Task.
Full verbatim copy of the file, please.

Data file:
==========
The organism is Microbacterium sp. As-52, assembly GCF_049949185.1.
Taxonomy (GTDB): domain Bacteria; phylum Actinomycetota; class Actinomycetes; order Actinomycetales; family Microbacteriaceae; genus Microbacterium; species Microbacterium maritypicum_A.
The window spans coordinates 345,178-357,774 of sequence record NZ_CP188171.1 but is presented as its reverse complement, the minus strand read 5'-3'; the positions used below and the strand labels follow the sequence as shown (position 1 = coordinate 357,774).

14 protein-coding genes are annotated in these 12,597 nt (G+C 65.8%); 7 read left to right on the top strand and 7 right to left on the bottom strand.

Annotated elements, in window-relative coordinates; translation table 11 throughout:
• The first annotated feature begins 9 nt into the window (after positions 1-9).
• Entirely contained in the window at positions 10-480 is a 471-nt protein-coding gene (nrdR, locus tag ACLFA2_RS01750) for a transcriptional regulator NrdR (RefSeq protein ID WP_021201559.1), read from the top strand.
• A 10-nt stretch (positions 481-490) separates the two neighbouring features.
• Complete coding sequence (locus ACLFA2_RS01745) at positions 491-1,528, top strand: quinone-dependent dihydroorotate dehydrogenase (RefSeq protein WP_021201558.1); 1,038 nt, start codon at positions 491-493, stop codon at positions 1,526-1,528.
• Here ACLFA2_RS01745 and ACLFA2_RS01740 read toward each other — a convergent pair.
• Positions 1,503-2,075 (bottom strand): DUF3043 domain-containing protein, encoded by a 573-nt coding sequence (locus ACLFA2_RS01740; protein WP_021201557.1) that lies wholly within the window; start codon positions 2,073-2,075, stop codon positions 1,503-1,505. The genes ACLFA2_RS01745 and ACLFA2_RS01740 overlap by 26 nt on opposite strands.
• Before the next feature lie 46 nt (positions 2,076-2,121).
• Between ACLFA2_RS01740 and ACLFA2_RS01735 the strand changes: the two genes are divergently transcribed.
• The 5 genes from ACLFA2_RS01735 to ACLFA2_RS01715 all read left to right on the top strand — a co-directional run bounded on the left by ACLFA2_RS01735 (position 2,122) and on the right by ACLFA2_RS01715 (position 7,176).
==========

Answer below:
The organism is Microbacterium sp. As-52, assembly GCF_049949185.1.
Taxonomy (GTDB): domain Bacteria; phylum Actinomycetota; class Actinomycetes; order Actinomycetales; family Microbacteriaceae; genus Microbacterium; species Microbacterium maritypicum_A.
The window spans coordinates 345,178-357,774 of sequence record NZ_CP188171.1 but is presented as its reverse complement, the minus strand read 5'-3'; the positions used below and the strand labels follow the sequence as shown (position 1 = coordinate 357,774).

14 protein-coding genes are annotated in these 12,597 nt (G+C 65.8%); 7 read left to right on the top strand and 7 right to left on the bottom strand.

Annotated elements, in window-relative coordinates; translation table 11 throughout:
• The first annotated feature begins 9 nt into the window (after positions 1-9).
• Entirely contained in the window at positions 10-480 is a 471-nt protein-coding gene (nrdR, locus tag ACLFA2_RS01750) for a transcriptional regulator NrdR (RefSeq protein ID WP_021201559.1), read from the top strand.
• A 10-nt stretch (positions 481-490) separates the two neighbouring features.
• Complete coding sequence (locus ACLFA2_RS01745) at positions 491-1,528, top strand: quinone-dependent dihydroorotate dehydrogenase (RefSeq protein WP_021201558.1); 1,038 nt, start codon at positions 491-493, stop codon at positions 1,526-1,528.
• Here ACLFA2_RS01745 and ACLFA2_RS01740 read toward each other — a convergent pair.
• Positions 1,503-2,075 (bottom strand): DUF3043 domain-containing protein, encoded by a 573-nt coding sequence (locus ACLFA2_RS01740; protein WP_021201557.1) that lies wholly within the window; start codon positions 2,073-2,075, stop codon positions 1,503-1,505. The genes ACLFA2_RS01745 and ACLFA2_RS01740 overlap by 26 nt on opposite strands.
• Before the next feature lie 46 nt (positions 2,076-2,121).
• Between ACLFA2_RS01740 and ACLFA2_RS01735 the strand changes: the two genes are divergently transcribed.
• The 5 genes from ACLFA2_RS01735 to ACLFA2_RS01715 all read left to right on the top strand — a co-directional run bounded on the left by ACLFA2_RS01735 (position 2,122) and on the right by ACLFA2_RS01715 (position 7,176).